Some people fantasize about moving out to the country and living off of the land. For Greg Nolan and Marcia Rapatz, this dream is a way of life. "Our property supplies all our needs," says Marcia of their 80 acres near Cushing, Minnesota. They have a solar-powered home that was built with wood from their land, a composting toilet that reduces their water consumption, an extensive fruit and vegetable garden, a pasture where they raise grass-fed cattle, and about 50 acres of diligently managed woodland.
Greg and Marcia also run a land-based business, Snowy Pines Reforestation, through which they sell their produce at farmer's markets, perform a variety of forestry services, and produce lumber for fine hardwood flooring. "Part of what we're trying to do is to sequester carbon," says Greg, noting that he's read about the need to care for the atmosphere through reducing greenhouse gas emissions ever since he was in high school. "The one and only rule is we want to leave this property better than when we got it," says Marcia, describing their primary goal for the land. "Taking care of this little piece of land that we're so lucky to live on creates benefits for us now, but also for generations to come."
As small business owners and passionate stewards of the land, the couple has found a variety of ways to get involved in their community through forestry such as supplying local schools and churches with free with free trees to plant. Greg has also been involved in multiple local planning efforts including the Todd County Comprehensive Plan and the Forest Landscape Plan created by the Minnesota Forest Resources Council's West Central Landscape Committee. "I am a long-range planner?I do trees," he says. Greg currently serves as vice chair of the West Central Landscape Committee, representing private landowners and local forestry businesses. The membership consists of private landowners, current or retired government agency employees, and people from the local soil and water conservation district. Occasional guest speakers include economic developers or employees from other natural resource agencies.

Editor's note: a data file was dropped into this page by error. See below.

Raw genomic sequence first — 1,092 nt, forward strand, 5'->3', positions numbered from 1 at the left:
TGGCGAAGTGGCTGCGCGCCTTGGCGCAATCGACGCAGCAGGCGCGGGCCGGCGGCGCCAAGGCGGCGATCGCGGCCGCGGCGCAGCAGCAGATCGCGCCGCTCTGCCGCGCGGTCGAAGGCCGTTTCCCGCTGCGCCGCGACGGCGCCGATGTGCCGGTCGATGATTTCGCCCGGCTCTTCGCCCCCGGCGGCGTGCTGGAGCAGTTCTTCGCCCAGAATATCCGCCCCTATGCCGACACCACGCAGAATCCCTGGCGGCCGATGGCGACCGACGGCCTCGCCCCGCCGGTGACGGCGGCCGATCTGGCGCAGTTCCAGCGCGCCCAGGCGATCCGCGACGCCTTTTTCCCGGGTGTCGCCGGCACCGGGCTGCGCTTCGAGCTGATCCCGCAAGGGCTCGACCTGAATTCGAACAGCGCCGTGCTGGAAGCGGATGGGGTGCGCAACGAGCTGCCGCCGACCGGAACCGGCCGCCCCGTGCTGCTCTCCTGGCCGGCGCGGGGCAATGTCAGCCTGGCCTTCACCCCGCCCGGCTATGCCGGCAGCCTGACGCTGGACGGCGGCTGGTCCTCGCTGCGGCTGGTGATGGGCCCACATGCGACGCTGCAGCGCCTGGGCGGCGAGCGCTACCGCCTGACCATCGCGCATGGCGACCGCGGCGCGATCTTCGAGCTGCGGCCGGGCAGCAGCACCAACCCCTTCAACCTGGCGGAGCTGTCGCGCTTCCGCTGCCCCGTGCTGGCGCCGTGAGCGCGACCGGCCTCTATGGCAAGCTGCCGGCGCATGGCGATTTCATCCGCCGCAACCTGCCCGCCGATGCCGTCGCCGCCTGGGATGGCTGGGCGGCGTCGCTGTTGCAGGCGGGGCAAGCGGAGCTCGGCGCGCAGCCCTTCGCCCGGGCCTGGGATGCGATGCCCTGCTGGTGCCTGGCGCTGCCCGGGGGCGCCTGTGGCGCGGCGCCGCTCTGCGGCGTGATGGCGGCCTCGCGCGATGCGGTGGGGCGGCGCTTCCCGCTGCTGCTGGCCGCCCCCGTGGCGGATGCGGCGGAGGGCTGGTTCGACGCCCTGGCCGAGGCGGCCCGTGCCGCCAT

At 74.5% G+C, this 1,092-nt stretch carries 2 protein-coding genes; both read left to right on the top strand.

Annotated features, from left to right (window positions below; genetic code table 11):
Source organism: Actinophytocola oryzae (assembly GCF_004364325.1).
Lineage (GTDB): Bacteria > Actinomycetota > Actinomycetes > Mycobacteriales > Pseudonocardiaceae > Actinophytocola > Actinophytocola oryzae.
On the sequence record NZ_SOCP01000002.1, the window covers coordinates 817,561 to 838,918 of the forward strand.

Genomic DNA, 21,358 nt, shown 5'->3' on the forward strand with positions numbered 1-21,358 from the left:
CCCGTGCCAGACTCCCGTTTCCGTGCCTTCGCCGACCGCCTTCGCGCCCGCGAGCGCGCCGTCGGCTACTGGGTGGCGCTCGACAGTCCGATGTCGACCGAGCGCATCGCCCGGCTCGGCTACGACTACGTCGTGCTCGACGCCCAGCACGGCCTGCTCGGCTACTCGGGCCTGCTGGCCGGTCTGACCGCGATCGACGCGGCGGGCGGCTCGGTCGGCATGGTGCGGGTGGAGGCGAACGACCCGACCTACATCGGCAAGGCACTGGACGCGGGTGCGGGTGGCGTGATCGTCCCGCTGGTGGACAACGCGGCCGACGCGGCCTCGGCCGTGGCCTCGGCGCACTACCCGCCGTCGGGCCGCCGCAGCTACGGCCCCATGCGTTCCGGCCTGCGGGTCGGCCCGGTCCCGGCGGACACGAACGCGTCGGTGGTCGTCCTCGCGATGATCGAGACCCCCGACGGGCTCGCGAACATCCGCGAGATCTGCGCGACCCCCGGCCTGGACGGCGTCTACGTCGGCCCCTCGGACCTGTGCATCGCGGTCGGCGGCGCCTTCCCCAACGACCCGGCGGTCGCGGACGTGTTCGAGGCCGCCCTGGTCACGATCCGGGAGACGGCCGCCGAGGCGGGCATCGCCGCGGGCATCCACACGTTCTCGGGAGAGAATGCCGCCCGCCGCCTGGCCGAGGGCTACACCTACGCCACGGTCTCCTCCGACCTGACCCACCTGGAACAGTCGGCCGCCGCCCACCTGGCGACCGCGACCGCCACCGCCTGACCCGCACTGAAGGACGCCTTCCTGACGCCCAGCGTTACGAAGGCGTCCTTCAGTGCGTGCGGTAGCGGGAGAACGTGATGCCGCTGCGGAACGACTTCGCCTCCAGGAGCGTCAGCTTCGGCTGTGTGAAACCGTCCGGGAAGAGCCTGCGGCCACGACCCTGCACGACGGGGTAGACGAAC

"I think the committee is a good vehicle for policy, because we can have a direct line to the governor."
Greg has been involved in other various projects with the committee such as organizing tree planting events and exploring local wood processing markets. He sees several benefits from involvement such as connecting with retired foresters and other landowner community leaders, and even local legislators who sometimes attend. He notes, "I think the committee is a good vehicle for policy, because we can have a direct line to the governor." He also appreciates how the committee helps connect him to the big picture while letting him share his ideas. "We could take care of large swaths of land if we would just change the way we think. That's why I keep trying. I like to have a voice."